A celebrity hunting couple from Iowa were fined $133,000 as part of their sentencing in federal court last week for participating in Nebraska’s largest-ever poaching ring.
Josh Bowmar, 32, and wife Sarah, 33, were fined after pleading guilty in October to conspiring to break the federal Lacey Act in October, which they did when they transported the white tail deers and turkeys they had hunted in Nebraska to their then-home state of Ohio.
The couple cannot hunt in Nebraska for the next three years and have to do 40 hours of community service as well, according to WOWT, the NBC affiliate for Omaha.
Between September 2015 and November 2017, the Bowmars traveled to the Cornhusker State multiple times to hunt game while they were clients of hunting guide company, Hidden Hills Outfitters.
But Hidden Hills had its hunters use illegal tactics to kill at least 97 game animals, such as setting bait, using lights to immobilize animals for night hunts, and hunting out of season, according to court documents.
Some of the outfitter’s clients used silencers on their rifles, while others fudged their hunting permits.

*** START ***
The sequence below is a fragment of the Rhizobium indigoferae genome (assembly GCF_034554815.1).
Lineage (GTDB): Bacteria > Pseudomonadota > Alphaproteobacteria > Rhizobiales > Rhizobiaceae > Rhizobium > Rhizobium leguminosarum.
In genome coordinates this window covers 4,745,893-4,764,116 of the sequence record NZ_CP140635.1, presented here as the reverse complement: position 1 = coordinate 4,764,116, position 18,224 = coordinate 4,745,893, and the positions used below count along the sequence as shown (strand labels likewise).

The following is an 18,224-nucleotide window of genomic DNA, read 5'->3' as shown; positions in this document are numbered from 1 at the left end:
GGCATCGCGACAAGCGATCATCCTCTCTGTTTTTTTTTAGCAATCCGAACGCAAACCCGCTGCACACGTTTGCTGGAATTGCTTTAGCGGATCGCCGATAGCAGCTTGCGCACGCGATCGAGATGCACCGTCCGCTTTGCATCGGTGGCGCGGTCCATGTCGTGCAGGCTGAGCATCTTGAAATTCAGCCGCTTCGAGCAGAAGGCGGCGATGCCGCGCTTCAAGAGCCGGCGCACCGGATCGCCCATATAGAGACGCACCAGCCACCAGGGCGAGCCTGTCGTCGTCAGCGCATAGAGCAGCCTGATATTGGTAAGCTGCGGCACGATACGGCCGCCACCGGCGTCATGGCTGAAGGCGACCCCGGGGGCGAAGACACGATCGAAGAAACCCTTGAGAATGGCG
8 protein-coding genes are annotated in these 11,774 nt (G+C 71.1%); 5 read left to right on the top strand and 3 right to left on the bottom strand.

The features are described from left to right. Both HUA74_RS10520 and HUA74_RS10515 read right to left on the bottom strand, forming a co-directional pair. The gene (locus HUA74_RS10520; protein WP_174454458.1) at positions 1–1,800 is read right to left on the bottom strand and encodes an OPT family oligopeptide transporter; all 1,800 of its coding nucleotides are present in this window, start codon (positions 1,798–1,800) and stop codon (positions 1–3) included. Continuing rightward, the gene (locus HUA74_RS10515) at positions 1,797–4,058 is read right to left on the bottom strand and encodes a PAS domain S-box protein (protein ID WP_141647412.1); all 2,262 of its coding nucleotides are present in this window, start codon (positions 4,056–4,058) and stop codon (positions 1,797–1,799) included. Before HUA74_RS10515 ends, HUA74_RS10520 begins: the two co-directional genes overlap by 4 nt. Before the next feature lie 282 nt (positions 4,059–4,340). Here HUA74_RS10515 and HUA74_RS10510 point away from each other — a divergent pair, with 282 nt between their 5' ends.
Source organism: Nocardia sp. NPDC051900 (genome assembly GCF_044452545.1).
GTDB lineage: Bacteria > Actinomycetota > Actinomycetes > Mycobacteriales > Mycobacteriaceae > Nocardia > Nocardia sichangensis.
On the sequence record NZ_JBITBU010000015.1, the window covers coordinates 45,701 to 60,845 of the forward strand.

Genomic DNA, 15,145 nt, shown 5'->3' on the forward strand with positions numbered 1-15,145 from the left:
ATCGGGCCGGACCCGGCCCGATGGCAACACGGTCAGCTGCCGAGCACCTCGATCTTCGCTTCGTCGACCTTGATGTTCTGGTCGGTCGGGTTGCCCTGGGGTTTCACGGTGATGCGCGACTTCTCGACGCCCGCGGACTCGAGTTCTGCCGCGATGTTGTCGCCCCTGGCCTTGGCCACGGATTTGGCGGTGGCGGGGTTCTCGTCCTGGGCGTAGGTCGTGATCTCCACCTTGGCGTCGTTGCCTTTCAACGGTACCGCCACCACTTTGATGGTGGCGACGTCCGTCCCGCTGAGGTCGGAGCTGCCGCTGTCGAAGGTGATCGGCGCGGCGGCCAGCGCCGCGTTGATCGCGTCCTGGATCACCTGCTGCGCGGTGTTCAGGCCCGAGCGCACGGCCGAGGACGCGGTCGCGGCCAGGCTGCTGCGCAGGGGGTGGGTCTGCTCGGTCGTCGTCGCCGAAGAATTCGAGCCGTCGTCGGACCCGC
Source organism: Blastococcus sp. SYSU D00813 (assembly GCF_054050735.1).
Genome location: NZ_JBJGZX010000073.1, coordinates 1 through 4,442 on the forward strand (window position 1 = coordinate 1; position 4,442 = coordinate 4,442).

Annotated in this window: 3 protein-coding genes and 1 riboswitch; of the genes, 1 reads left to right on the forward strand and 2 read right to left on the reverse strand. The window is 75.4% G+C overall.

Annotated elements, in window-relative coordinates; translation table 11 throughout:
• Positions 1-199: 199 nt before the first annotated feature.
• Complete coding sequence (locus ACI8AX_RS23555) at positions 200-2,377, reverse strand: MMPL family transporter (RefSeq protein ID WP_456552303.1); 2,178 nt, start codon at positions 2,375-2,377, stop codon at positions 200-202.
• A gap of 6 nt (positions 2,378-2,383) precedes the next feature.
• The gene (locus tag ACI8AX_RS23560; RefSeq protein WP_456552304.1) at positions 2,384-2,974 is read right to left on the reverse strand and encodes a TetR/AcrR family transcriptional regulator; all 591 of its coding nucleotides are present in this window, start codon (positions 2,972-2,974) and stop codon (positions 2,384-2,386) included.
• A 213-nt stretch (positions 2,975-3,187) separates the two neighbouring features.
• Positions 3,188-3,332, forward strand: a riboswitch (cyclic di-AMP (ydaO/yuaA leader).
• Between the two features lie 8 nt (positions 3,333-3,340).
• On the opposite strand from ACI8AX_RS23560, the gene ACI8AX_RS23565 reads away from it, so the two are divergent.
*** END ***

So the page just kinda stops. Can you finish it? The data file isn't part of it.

Game animals that hunters killed while paying for Hidden Hills’ services included mule deer, white-tailed deer, pronghorn antelope and turkeys.
The poaching ring was run by the Bowmars’ friend, Jacob Hueftle, who recruited at least 118 clients from states such as New York, Wisconsin, Virginia and Utah to hunt in Nebraska for between $2,500 and $7,000.
Hueftle was sentenced in October to 30 months in federal prison in South Dakota, according to the Lincoln Journal Star. He is the only member of the ring who has served jail time.
The couple were likely the company’s highest-profile clients, according to the Omaha World-Herald. Mrs. Bowmar has more than 1 million Instagram followers, and their company’s YouTube channel spotlighting their hunts has more than 287,000 followers.
They told the World-Herald in October that they took the plea because it cleared their name of any baiting accusations.
“We agree 100% that we should have known better, and for the record, we take responsibility for that,” Mr. Bowmar said in the fall. “At the end of the day, we were fighting to make sure (that it is clear) that we never poached or baited deer illegally.”